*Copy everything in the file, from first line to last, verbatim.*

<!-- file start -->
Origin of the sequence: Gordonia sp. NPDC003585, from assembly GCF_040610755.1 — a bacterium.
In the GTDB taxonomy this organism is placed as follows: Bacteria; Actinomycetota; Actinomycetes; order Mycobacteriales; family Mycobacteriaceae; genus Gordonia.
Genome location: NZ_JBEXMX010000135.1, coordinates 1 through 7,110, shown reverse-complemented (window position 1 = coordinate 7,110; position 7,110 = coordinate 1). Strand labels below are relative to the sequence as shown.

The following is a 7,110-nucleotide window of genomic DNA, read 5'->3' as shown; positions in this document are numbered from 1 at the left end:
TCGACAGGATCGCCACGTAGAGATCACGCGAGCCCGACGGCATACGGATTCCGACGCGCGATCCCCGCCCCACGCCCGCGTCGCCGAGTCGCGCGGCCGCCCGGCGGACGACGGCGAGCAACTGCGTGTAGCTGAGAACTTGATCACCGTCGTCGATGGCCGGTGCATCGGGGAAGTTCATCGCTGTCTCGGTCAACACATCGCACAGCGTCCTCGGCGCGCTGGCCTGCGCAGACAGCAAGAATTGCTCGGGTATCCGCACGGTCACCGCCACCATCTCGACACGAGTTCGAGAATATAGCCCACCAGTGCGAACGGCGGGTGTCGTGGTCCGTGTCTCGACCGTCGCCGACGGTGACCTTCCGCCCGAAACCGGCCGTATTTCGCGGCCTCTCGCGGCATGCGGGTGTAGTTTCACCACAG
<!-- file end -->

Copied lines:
Origin of the sequence: Gordonia sp. NPDC003585, from assembly GCF_040610755.1 — a bacterium.
In the GTDB taxonomy this organism is placed as follows: Bacteria; Actinomycetota; Actinomycetes; order Mycobacteriales; family Mycobacteriaceae; genus Gordonia.
Genome location: NZ_JBEXMX010000135.1, coordinates 1 through 7,110, shown reverse-complemented (window position 1 = coordinate 7,110; position 7,110 = coordinate 1). Strand labels below are relative to the sequence as shown.

The following is a 7,110-nucleotide window of genomic DNA, read 5'->3' as shown; positions in this document are numbered from 1 at the left end:
TCGACAGGATCGCCACGTAGAGATCACGCGAGCCCGACGGCATACGGATTCCGACGCGCGATCCCCGCCCCACGCCCGCGTCGCCGAGTCGCGCGGCCGCCCGGCGGACGACGGCGAGCAACTGCGTGTAGCTGAGAACTTGATCACCGTCGTCGATGGCCGGTGCATCGGGGAAGTTCATCGCTGTCTCGGTCAACACATCGCACAGCGTCCTCGGCGCGCTGGCCTGCGCAGACAGCAAGAATTGCTCGGGTATCCGCACGGTCACCGCCACCATCTCGACACGAGTTCGAGAATATAGCCCACCAGTGCGAACGGCGGGTGTCGTGGTCCGTGTCTCGACCGTCGCCGACGGTGACCTTCCGCCCGAAACCGGCCGTATTTCGCGGCCTCTCGCGGCATGCGGGTGTAGTTTCACCACAG